The Q8 will come as a fully electric SUV like the Model X, but the Benz GLE Coupe and BMW X6 run are powered by diesel and petrol only. The closest electric equivalent is the GLE 500e and the X5 xDrive 40e, but these are plug-in hybrids that still use petrol. The Model X is far closer in shape, size and spirit to the GLE Coupe and X6 - it's just that their electric versions haven't been born yet.
The Model X is just short of drop-dead gorgeous, just short because there are some elements which while they may make aerodynamic sense aren't that aesthetically pleasing. Sure electric cars don't need a grille, but its face is a bit plain without a mouth. The way the rear of the car ends abruptly like it's been sawn off reminds me of the Toyota Prius's bottom.
What makes it possible to overlook these not-so-pretty points are stunning design features such as the massive swept back windscreen, the wheel arches filled with giant 22-inch rims and those upward opening Falcon Wing doors.
That slippery shape also hides just how enormous the Model X is but the dimensions don't. At 5037mm end to end the Model X is 137mm longer than the Benz GLE Coupe and 128mm more than the BMW X6. The width with mirrors folded out is 2271mm which is 142mm wider than the GLE Coupe and 101mm more than the X6. But at 1680mm the Model X isn't as tall as them – the GLE coupe is 1709mm and the X6 is 1702mm.
Ground clearance ranges from 137-211mm, which is not bad for an SUV.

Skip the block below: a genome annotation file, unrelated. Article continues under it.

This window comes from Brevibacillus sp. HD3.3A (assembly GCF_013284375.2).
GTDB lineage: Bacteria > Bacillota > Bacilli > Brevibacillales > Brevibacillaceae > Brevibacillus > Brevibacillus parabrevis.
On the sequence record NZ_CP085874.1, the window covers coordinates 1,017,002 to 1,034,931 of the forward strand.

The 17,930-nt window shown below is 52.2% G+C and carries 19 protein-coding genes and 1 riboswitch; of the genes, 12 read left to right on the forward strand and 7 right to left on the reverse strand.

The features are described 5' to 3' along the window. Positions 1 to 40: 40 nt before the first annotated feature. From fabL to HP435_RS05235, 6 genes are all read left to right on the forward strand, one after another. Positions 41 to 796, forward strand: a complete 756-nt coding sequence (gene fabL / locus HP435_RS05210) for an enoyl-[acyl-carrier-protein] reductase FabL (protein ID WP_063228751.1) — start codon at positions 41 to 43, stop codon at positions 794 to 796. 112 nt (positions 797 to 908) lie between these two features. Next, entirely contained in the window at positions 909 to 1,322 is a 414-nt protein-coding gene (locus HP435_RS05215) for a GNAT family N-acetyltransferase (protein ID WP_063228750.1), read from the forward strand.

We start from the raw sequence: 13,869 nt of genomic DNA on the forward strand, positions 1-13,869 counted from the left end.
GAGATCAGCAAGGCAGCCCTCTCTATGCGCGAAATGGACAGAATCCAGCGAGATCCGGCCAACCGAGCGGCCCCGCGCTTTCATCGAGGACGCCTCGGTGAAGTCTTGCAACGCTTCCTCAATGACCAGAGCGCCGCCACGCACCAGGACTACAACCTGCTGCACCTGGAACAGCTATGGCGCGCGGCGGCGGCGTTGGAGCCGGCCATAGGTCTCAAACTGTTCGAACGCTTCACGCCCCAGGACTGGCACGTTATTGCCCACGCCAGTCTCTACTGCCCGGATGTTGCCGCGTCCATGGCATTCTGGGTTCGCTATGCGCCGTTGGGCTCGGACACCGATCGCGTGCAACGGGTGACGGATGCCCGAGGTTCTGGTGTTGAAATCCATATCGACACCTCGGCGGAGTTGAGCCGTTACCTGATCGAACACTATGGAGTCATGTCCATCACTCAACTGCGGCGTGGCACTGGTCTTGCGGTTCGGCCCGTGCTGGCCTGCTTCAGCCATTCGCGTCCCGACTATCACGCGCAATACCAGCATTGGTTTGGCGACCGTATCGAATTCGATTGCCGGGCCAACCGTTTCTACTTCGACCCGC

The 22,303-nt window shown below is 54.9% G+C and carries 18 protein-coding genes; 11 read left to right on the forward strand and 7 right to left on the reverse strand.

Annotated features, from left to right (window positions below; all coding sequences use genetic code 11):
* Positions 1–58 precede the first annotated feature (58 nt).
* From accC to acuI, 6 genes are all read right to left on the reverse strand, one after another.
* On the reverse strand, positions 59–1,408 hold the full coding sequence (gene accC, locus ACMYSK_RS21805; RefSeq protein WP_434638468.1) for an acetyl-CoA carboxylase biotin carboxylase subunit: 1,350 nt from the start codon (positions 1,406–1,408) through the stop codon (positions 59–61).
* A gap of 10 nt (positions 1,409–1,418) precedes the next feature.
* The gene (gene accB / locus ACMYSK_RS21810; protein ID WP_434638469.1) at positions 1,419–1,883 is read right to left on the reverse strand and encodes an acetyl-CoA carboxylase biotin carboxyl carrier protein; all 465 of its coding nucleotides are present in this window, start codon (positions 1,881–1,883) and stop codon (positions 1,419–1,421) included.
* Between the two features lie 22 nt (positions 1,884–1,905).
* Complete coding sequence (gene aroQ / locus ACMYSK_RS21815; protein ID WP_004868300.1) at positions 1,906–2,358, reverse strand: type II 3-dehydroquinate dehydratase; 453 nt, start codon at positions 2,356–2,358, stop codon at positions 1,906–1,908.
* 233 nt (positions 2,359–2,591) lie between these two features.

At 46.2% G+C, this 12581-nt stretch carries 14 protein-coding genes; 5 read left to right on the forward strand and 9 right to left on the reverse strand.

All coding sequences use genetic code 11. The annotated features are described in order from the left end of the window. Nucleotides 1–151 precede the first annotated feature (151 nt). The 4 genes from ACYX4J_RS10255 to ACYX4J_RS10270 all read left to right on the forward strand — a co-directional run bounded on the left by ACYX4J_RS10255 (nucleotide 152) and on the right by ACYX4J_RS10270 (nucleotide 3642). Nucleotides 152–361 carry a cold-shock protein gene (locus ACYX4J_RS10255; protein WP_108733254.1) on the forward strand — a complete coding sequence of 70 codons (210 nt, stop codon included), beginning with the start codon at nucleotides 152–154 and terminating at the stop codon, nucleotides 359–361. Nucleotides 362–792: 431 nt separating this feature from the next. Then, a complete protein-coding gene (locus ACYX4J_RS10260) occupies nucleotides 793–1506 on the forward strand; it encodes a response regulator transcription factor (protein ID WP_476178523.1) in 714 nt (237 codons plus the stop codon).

It may be an SUV but the Model X has all the Tesla hallmarks – from that window profile to the featureless face. The same goes for the cabin with its giant display, beautiful high-quality materials and stylish design.
Porsche describes the Cayenne Coupe as a "more progressive, athletic and emotional" version of the third-generation Cayenne, and it's hard to disagree with that assertion.
The Cayenne Coupe's nose and front doors are unchanged from its more upright sibling, but the car is in fact fractionally longer, lower and wider (at the rear). LED headlights are standard across the board with the Porsche Dynamic Light System fitted to all but the entry-level car. That brings swivelling main beams and static cornering lights.
The windscreen angle is shallower and the front roof edge has been lowered 20mm. And the steeper roofline falls gently to the rear, and you start to see the impact of an extra 18mm of width back there.
Other tweaks include repositioning of the rear numberplate into the bumper and an adaptive rear spoiler which extends by 135mm at speeds of 90km/h and above.
The cabin will be familiar to current Cayenne owners, the front section essentially unchanged with a broad centre console and configurable media and instrument displays. The biggest changes inside are in the back.
Standard fit is effectively a two-seat rear, although the 'comfort' three-seater rear bench from the Cayenne is available as a no-cost option.
A huge panoramic fixed glass roof is standard but if you want to go full racer spec a carbon turret is optional.
Tesla Model X8/10
Yes it's fast and electric but if you take the utility out of an SUV you're left with just a sports vehicle, right? So the Model X needs to be practical – and it is.
There are five seats as standard, but you can option six or seven seat layouts. The GLE coupe, the X6, even the Q8 (when it finally arrives) only have room for five. All are individual buckets seats in the Model X – two in the front, three in the second row and two more in the third in the case of the seven seater.